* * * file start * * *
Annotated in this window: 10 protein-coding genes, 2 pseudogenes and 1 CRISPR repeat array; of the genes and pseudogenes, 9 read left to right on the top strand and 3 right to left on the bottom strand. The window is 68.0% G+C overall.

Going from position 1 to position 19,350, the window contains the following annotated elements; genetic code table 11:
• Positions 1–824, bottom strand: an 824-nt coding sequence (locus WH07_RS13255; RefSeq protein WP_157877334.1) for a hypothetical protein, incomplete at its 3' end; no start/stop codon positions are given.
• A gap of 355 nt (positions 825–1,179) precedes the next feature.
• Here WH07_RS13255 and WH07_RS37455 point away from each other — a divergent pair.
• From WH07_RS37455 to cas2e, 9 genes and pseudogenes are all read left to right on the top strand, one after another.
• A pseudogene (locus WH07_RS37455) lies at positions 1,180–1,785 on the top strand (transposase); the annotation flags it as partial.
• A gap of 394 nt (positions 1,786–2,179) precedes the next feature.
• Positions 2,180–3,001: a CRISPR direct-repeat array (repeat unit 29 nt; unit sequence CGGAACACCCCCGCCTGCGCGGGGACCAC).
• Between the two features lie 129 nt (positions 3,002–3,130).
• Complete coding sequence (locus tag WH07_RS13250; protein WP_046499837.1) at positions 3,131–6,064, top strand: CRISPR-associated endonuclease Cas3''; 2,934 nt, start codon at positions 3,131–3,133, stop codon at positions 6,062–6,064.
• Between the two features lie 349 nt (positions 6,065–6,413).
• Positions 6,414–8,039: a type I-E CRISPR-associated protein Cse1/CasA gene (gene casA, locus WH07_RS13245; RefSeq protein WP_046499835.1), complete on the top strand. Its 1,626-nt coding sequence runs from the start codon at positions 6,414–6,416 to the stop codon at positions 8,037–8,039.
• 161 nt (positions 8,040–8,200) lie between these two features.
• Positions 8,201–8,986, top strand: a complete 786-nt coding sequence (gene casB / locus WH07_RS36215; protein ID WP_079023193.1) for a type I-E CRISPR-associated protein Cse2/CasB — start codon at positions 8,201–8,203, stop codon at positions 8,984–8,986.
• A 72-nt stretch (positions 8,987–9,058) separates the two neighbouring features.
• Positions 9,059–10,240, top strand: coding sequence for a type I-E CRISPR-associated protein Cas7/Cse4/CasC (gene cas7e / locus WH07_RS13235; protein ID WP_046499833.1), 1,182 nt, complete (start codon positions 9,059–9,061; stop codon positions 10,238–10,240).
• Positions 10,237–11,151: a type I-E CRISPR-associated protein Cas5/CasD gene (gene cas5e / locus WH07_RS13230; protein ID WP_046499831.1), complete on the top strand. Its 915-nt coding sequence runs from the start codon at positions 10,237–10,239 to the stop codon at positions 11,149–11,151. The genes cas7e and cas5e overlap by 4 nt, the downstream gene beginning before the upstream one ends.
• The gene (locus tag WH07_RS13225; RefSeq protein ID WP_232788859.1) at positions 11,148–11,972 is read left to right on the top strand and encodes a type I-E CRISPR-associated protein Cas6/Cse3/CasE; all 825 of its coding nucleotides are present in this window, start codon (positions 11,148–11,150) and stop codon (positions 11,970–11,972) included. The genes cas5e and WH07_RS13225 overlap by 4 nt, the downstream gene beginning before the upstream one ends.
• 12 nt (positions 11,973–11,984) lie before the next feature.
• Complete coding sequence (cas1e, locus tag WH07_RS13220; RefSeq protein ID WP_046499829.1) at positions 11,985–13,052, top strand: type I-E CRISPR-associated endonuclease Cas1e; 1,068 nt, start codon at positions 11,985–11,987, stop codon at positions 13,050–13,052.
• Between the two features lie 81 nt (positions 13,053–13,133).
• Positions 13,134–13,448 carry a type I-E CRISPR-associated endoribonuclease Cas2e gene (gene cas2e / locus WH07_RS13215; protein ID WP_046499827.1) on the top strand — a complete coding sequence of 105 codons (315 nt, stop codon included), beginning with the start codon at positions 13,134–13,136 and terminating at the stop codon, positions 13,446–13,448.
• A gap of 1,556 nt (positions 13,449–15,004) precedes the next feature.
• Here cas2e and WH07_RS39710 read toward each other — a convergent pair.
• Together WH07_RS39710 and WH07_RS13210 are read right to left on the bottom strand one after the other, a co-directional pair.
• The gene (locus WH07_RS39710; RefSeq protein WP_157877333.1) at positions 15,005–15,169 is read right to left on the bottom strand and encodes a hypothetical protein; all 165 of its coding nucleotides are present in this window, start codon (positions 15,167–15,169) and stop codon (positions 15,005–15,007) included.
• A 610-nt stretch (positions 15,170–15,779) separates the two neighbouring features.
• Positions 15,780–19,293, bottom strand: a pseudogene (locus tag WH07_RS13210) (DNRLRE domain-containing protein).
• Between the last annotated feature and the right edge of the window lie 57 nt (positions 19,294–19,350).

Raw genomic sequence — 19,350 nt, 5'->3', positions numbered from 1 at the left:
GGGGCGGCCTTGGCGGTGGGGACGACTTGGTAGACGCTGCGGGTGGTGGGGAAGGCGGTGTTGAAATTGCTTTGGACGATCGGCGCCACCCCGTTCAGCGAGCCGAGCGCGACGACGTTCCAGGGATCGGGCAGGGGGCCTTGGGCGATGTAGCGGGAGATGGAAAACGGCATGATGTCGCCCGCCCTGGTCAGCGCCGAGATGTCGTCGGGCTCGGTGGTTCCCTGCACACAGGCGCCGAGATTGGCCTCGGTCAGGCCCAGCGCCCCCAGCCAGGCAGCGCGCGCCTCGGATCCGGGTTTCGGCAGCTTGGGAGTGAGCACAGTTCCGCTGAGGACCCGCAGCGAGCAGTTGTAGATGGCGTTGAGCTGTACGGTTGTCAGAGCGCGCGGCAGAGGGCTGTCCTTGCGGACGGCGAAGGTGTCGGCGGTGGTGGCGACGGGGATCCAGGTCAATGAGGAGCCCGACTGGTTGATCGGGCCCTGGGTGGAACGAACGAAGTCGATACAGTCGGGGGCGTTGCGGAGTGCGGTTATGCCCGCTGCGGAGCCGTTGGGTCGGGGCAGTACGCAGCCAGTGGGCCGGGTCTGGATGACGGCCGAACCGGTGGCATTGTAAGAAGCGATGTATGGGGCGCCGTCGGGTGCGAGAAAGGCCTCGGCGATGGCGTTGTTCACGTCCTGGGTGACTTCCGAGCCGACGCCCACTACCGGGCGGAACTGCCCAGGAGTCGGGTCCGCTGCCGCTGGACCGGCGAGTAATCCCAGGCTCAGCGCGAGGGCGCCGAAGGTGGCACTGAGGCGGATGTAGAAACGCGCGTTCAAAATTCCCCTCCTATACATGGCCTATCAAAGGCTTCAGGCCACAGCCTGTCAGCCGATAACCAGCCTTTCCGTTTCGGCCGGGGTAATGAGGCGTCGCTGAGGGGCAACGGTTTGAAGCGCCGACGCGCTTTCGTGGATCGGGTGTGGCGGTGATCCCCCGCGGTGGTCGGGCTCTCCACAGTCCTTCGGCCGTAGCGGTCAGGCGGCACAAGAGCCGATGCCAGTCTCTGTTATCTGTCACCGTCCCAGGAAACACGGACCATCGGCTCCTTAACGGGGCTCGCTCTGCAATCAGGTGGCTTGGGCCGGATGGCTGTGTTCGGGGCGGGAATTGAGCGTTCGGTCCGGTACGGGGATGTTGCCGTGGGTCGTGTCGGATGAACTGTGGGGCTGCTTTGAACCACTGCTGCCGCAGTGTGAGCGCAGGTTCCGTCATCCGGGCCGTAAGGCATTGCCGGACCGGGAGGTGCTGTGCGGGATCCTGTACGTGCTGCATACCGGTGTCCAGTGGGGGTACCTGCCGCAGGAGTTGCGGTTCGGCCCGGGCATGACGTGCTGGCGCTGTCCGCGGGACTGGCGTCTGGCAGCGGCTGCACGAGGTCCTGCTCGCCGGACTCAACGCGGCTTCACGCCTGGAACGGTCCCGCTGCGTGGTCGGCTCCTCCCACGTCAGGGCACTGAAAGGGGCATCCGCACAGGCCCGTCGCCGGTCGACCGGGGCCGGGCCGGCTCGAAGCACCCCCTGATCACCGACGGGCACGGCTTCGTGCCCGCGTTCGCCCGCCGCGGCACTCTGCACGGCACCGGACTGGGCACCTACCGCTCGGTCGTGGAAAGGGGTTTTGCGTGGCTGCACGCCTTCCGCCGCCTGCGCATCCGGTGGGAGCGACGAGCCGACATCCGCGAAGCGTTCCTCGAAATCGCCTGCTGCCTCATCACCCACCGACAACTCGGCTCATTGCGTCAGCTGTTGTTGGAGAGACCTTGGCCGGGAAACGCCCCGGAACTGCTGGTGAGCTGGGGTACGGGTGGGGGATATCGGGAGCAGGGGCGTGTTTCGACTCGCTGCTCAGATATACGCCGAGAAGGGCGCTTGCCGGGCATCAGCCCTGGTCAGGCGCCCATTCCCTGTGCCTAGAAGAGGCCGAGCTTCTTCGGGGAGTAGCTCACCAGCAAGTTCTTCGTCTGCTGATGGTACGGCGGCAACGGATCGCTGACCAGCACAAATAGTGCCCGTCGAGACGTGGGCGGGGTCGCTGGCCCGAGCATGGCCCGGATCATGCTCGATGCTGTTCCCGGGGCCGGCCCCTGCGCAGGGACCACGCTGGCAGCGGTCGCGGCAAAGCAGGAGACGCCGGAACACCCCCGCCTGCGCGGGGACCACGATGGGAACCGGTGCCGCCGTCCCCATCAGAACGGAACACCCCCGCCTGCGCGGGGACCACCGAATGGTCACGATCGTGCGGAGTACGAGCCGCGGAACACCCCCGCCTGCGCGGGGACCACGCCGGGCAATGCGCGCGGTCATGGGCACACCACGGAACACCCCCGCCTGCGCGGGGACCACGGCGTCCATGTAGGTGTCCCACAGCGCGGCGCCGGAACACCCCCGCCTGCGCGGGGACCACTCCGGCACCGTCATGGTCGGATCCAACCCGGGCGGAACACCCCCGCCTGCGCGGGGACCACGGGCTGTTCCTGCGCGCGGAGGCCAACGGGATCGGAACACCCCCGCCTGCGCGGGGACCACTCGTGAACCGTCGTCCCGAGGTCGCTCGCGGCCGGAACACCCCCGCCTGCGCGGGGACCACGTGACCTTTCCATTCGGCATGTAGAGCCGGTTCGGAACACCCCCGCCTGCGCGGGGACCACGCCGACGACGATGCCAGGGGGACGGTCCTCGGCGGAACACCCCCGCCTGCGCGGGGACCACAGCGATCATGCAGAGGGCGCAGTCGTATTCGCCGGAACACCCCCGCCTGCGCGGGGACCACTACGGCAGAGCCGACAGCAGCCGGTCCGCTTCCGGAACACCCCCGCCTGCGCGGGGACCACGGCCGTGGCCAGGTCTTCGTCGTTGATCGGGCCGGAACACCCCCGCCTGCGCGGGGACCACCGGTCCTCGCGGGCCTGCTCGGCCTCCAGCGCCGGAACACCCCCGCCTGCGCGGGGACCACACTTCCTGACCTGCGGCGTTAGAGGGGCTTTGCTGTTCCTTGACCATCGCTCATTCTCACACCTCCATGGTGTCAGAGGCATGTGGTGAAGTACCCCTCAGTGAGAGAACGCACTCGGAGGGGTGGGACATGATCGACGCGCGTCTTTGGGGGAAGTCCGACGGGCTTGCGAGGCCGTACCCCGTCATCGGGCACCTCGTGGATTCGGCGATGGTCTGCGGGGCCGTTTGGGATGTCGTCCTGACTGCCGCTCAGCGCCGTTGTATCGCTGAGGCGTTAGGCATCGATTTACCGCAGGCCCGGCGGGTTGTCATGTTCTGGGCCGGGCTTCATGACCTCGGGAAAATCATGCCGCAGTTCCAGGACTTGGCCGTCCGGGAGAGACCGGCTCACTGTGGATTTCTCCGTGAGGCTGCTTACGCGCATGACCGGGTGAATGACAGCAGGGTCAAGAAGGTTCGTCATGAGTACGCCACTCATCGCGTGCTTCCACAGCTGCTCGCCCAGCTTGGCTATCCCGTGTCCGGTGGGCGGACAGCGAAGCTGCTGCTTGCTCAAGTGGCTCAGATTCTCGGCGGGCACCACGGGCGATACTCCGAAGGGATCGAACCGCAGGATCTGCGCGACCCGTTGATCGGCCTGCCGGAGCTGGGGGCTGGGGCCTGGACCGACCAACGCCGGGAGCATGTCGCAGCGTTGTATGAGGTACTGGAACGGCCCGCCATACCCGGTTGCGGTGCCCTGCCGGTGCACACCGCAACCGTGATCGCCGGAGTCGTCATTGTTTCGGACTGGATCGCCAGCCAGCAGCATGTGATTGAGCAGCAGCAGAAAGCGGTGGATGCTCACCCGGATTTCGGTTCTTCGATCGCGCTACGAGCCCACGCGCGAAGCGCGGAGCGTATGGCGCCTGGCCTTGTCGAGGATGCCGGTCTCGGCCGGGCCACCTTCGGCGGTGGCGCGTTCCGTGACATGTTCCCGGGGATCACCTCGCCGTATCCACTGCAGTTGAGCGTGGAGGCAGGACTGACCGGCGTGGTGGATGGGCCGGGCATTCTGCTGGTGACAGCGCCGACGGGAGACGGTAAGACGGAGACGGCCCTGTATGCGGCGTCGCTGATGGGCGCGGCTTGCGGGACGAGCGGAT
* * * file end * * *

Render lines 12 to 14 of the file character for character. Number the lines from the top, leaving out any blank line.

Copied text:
• Between the two features lie 349 nt (positions 6,065–6,413).
• Positions 6,414–8,039: a type I-E CRISPR-associated protein Cse1/CasA gene (gene casA, locus WH07_RS13245; RefSeq protein WP_046499835.1), complete on the top strand. Its 1,626-nt coding sequence runs from the start codon at positions 6,414–6,416 to the stop codon at positions 8,037–8,039.
• 161 nt (positions 8,040–8,200) lie between these two features.